Crime against the environment entails violation and disobedience of the pre-existing statutes and laws that aim to protect the ecological balance of nature. The quest of the rich, richer and richest in the name of development and ever-increasing capitalistic idealism of the society has conveniently managed to reach this harrowing state of hazardous waste. There is a myriad of legislation that has been introduced by the legislature and the government for environmental protection.
To name a few include Water (Prevention and Control of Pollution) Act of 1974, Environment (Protection) Act of 1986 (enacted in the aftermath of Bhopal Gas tragedy), Water (Prevention and Control of Pollution) Cess Act of 1977, Air (Prevention and Control of Pollution) Act of 1981, etc. Despite having this wide legal landscape with a broad spectrum of legislations, there are umpteen gaps and lacunas in impactful enforcement of these penalties and punishments against environmental crimes. For instance, India is a member signatory of five major international conventions related to wildlife protection, still, there are many instances where illegal trade of endangered animals has taken place between our surrounding countries. All of these are towards one thing: institutional failure and legislative inadequacy and therefore despite having so many enforcing provisions, the penal sanction have proved to be inefficient.
Constitution and judicial intervention
Under the head of fundamental duties and the directive principle of state policy (DPSP), India works towards its national commitment to furthering the cause of environmental protection. These articles have been a guiding force for the country to ensure a wholesome environment for its people. All such enactments, legislations, and their enforcement are a result of many public interest litigations based on judicially settled principle under Article 21 of the Indian Constitution which recognizes the fundamental substantive right to a healthy and pollution-free environment. Further, it was the 42nd amendment that introduced the word environment in the Indian Constitution along with Article 48A of DPSP and Article 51A under fundamental duties.
In the case of Rural Litigation and Entitlement Kendra v. the State of UP, (1985) stated that it is not only the duty of the state but also of its citizens to protect the environment under Article 51A(g). Further, the case of L. K. Koolwal v. the State of Rajasthan and Ors (1988) recognized the scope of Article 51-A and explained the creation of a right in the favour of the citizen to move to the court for the enforcement of this article. It was said that where there is a right, there is a duty in the case of M.C.Mehta v. the State of Orissa, (1992) implying that it is the life of the citizen which gets affected by unhealthy living conditions and the environment, and therefore they also must do their duty to support and make sure that the state fulfills its obligation towards the protection of their right. Finally, under AIIMS Students’ Union v. AIIMS and Ors, (2001) the Apex Court stated that states cannot run from their obligation to give effect to fundamental duties and DPSP and that interpretation of provisions are significantly guided by these duties though they are not enforceable.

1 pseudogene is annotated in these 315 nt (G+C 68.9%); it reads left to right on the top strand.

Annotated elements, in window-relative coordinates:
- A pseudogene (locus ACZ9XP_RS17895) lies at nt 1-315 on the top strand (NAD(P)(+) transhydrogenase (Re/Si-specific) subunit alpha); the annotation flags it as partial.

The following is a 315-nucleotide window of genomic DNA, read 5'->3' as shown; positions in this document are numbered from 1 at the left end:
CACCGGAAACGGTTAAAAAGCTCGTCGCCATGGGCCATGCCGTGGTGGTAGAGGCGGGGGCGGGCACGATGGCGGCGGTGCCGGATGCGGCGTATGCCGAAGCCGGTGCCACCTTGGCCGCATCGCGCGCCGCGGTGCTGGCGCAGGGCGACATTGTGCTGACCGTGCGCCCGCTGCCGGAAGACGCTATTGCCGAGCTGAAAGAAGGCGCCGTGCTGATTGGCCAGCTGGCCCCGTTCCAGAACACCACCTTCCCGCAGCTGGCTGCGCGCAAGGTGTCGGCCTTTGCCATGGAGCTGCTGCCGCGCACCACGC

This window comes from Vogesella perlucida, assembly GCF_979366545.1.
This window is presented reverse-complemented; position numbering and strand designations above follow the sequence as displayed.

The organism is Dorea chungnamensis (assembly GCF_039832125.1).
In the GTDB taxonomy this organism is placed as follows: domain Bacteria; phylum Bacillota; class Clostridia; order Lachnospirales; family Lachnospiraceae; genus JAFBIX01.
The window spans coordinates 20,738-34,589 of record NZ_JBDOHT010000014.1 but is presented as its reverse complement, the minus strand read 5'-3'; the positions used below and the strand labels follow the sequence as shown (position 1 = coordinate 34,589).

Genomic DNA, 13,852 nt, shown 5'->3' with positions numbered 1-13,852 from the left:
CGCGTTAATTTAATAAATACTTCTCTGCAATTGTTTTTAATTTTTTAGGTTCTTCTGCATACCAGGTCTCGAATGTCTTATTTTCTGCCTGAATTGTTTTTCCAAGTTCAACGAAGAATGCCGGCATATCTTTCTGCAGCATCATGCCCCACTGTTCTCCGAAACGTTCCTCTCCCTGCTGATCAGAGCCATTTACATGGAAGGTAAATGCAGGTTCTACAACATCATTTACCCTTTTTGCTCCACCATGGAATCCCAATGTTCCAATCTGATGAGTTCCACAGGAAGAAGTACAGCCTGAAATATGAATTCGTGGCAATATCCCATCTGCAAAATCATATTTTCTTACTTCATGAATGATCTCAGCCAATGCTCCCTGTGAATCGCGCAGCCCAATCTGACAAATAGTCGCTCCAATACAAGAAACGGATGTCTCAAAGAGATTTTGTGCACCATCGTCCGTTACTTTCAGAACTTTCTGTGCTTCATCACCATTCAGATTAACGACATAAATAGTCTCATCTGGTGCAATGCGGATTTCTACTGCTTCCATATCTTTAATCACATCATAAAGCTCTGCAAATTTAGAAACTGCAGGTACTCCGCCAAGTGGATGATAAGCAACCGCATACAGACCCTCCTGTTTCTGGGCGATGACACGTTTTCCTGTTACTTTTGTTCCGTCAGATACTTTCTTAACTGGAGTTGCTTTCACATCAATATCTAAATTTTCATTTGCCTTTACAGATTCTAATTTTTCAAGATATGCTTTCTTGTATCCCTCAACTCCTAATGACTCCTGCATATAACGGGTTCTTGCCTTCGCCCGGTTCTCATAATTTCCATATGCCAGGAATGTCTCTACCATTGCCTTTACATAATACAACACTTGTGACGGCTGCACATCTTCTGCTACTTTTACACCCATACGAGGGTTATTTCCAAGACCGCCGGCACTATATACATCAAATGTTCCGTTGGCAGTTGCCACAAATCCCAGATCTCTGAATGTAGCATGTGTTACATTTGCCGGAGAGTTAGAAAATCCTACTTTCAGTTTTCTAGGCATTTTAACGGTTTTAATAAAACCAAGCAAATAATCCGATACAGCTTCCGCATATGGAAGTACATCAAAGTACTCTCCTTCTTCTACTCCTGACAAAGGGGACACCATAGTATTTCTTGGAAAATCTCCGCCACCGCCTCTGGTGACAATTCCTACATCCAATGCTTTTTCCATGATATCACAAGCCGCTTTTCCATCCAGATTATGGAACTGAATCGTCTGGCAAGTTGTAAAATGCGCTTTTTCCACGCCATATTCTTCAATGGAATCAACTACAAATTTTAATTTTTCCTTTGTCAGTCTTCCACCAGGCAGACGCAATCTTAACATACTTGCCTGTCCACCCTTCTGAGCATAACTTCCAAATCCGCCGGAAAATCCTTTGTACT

Approach and exercise of procedural rights
By this judicial activism, most orders were being issued specifically to the requirements of implementation to not only deal with the case in question but also for future enforcement and application by setting new guidelines and practices in place. The approach of the courts has been predominantly anthropocentric in nature and occasional acknowledgement of the rights of the environment. Though this has not exactly yielded fortunate results in all the cases, yet provided the courts with some flexibility in adapting their orders on a case-to-case basis.
Further, so far as procedural rights are concerned, which are the right to information, the right to public participation, and the right to access to justice. There have been certain loopholes and limitations in exercising them specifically about the laws in Environment (Protection) Act 1986, the EIA Notification 2006, the Right to Information Act 2005, the Forest Rights Act 2006, and the National Green Tribunal Act 2010, and though these legislations provide enough statutory expression, they are not realized up to satisfaction as often these rights are denied.
Prominent principles guiding the Indian courts
India’s entire environmental jurisprudence has been based on major four principles. These include sustainable development, the polluter pays principle, the precautionary principle, and the public trust doctrine.
This concept aims in fulfilling the current needs of the people without diminishing the access of the future generation to similar resources. To distill the Indian Supreme Court’s definition of the principle one can refer to the judgment in Vellore Citizens’ Welfare Forum vs. Union of India, 1996, however upon a critical examination of the Narmada judgment (1999), it reveals how the Supreme Court has “instrumentally harnessed the inherent vagueness of the principle.”